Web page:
With only 3.5 billion searches a day, Google obviously has to make the most of each and every opportunity it has to make money from showing ads.
But how does Google get more profit from AdWords, after pushing organic results to the bottom of the page?
Simple, really: change the ad ranking algorithm.
Sure, it might upset Google Chief Economist Hal Varian, but if the only instrument left is a blunt one, why not give an advertiser’s maximum bid greater say in determining ad rank?
Google is still a long way from becoming GoTo (the 1998 search engine, where all results were determined by the highest bidder). But, if nothing else, changes like this encourage competition.
Speaking of competition, while privacy-conscious searchers will know of the search engine DuckDuckGo, another alternative is Oscobo. The name is a Swedish-Latin hybrid that might roughly be translated as “not to track”. The company is based in the UK, so unlike DuckDuckGo can’t be compelled by law enforcement agencies to turn over its user data. Each time you use Oscobo it’s like you’ve never used it before, and that takes some getting used to.
Google isn’t just about AdWords, of course, and its annual developer conference, on last week, is a chance to preview some of the other fun stuff the company and its Alphabet partners are working on. Like Google Lens, for instance, which is a bit like Google Glasses but without the glasses — it uses the camera in your smartphone instead (just be careful where you point it).
And talking about smartphones… what would make an iPhone smarter? Say goodbye to Siri, and hello to Google Assistant.
Google is revising its complicated ad ranking algorithm that determines which ads are shown, how many ads are shown, where they show and how much advertisers pay per click.The bad news? AdWords clicks are likely to get more expensive.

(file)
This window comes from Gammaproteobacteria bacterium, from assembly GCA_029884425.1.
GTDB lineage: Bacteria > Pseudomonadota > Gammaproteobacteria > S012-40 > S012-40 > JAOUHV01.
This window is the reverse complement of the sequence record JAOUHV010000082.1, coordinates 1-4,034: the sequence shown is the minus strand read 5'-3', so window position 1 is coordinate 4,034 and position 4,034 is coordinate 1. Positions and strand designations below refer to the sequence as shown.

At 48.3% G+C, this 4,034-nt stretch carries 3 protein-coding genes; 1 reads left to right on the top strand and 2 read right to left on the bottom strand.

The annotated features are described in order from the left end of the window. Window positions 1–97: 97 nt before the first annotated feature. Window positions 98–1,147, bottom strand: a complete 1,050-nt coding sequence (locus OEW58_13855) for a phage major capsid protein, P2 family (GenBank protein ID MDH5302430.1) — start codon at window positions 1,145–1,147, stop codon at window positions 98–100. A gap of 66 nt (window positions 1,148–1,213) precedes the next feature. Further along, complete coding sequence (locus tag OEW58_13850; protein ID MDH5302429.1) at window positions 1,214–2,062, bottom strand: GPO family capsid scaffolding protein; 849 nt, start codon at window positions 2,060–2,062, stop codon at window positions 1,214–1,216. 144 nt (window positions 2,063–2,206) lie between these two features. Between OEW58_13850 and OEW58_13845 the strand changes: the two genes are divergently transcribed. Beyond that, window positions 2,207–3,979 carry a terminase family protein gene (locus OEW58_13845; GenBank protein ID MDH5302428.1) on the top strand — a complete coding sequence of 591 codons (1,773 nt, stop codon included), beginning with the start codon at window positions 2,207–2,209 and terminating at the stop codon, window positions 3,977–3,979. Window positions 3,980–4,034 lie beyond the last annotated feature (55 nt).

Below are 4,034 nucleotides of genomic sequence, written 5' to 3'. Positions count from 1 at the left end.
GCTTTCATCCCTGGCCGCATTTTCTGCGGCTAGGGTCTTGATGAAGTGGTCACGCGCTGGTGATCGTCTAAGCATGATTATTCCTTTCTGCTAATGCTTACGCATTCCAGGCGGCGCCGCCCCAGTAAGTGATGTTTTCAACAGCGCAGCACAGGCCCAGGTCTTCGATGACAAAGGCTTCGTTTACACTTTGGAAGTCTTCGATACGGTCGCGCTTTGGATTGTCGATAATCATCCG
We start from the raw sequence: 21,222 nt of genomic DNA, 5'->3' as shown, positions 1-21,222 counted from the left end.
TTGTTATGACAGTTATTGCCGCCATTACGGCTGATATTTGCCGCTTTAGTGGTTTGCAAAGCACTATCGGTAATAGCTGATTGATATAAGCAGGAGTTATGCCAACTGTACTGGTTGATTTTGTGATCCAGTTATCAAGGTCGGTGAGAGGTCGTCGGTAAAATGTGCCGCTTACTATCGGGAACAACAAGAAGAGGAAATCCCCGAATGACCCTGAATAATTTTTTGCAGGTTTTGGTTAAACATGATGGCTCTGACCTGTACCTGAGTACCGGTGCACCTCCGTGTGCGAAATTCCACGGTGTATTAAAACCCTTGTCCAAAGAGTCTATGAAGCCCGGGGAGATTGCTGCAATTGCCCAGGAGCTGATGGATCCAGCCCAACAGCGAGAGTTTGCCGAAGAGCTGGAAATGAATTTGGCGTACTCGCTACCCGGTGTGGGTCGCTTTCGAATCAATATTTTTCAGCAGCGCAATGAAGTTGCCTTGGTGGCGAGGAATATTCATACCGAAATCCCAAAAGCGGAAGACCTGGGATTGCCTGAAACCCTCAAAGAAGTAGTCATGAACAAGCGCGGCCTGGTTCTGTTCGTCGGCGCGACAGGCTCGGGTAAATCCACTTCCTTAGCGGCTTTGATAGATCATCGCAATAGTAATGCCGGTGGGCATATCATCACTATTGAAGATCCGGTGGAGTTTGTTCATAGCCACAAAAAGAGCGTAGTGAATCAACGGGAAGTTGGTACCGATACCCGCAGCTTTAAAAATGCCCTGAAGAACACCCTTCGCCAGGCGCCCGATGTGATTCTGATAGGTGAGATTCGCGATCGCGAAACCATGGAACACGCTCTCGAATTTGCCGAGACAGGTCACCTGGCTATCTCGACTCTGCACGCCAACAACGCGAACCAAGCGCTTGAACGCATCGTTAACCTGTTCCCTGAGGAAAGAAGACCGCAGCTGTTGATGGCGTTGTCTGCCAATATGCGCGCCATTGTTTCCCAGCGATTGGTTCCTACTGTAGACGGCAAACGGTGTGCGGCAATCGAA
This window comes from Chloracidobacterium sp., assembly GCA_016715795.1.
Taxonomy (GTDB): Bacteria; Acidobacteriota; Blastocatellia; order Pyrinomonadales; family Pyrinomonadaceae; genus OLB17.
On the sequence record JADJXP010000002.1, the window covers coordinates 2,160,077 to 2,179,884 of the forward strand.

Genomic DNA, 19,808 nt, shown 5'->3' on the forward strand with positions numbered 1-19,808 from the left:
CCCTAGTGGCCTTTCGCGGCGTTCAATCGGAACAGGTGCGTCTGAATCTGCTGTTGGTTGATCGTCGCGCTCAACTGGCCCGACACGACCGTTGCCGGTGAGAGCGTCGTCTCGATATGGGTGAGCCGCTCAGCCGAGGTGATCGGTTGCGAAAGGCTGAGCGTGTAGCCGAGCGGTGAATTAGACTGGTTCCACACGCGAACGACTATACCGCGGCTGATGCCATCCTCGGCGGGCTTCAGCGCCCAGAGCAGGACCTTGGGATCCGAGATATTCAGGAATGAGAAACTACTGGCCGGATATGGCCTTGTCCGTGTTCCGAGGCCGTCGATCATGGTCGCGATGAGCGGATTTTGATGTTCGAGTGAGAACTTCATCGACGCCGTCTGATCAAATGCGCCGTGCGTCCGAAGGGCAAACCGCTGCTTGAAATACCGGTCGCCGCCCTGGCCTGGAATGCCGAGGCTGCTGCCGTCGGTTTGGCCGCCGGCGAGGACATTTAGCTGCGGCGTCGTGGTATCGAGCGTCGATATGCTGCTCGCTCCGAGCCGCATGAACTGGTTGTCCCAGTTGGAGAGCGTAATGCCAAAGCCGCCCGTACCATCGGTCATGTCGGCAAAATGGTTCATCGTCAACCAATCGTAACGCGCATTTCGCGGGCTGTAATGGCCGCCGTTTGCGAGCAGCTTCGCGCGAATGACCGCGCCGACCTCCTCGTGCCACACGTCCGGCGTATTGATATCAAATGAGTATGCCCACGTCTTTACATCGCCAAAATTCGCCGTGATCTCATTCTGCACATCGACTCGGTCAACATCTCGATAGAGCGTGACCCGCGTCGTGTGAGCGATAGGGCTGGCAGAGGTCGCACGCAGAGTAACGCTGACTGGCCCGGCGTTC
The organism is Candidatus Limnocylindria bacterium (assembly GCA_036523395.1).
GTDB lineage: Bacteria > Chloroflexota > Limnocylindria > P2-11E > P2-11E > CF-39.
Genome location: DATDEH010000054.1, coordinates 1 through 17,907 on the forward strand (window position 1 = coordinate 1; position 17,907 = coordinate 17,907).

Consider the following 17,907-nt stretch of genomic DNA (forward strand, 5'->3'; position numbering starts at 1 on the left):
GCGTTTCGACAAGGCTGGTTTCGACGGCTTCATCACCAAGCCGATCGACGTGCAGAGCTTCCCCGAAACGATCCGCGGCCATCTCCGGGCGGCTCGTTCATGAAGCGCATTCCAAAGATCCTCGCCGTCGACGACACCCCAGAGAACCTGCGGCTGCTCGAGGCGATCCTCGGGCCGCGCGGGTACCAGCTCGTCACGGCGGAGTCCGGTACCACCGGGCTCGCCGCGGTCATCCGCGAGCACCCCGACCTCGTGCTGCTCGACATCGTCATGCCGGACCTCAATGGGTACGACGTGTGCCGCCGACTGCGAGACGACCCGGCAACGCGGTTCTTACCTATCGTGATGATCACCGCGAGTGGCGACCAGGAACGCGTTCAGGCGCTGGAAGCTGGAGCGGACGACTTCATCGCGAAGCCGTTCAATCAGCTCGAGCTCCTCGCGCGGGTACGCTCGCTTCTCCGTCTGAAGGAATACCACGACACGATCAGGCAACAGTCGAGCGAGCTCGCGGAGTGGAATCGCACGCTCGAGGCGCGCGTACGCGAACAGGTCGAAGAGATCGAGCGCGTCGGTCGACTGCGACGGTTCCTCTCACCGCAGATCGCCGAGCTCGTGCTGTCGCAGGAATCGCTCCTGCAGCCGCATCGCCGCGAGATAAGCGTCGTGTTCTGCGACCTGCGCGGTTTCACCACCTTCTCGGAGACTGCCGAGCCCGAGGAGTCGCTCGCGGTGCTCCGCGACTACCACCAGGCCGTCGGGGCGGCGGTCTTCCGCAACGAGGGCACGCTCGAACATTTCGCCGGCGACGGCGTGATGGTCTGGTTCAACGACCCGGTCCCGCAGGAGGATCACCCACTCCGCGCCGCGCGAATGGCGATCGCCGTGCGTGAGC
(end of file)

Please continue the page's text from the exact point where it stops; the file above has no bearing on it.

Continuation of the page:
Good news for conscientious AdWords advertisers trying to improve their ads and lower their cost per click.
Make changes and you can now compare current Quality Scores in the AdWords interface with what they were, prior to your changes. It sounds like a small thing, sure, but it’s a small thing that brought us big smiles.
At Google’s annual developer conference, the company showed a new AI-powered visual search tool that makes you and your smartphone smarter. With Google Lens your smartphone camera won’t just see what you see, but understand what you’re looking at and help you take action. Point your phone at a restaurant and you’ll see the phone number, review star ratings and so on.
There’s a lot of things to love about an iPhone, but for many people, Siri, the built-in virtual assistant, isn’t one of them. The good news is that Google Assistant will soon be available for iPhones, and it’s much better at understanding natural language queries than Siri.
Few would argue that Google’s search engine is remarkably effective and generally makes their lives easier. But it comes at a cost — privacy. Practically everything you do online through Google is tracked. Data are then stored, profiled, and sold to advertisers.
Increasing numbers of people are growing concerned about infringements of online privacy and how personal data gets stored and used. As a result, many are turning to alternative search engines which don’t track users. A well-known example is DuckDuckGo which is currently averaging over 15 million queries a day.
There’s another alternative privacy-focused search engine based in the UK called Oscobo. It doesn’t store or share any personal data, so next time you come back to search, it appears to the site that you’ve never visited before – no tailored results will appear. Oscobo doesn’t place cookies or track IP addresses.
Like Google, the search engine is monetised by ads but, unlike Google, ads are neither personalised nor targeted to you.
What we’ve been reading this week
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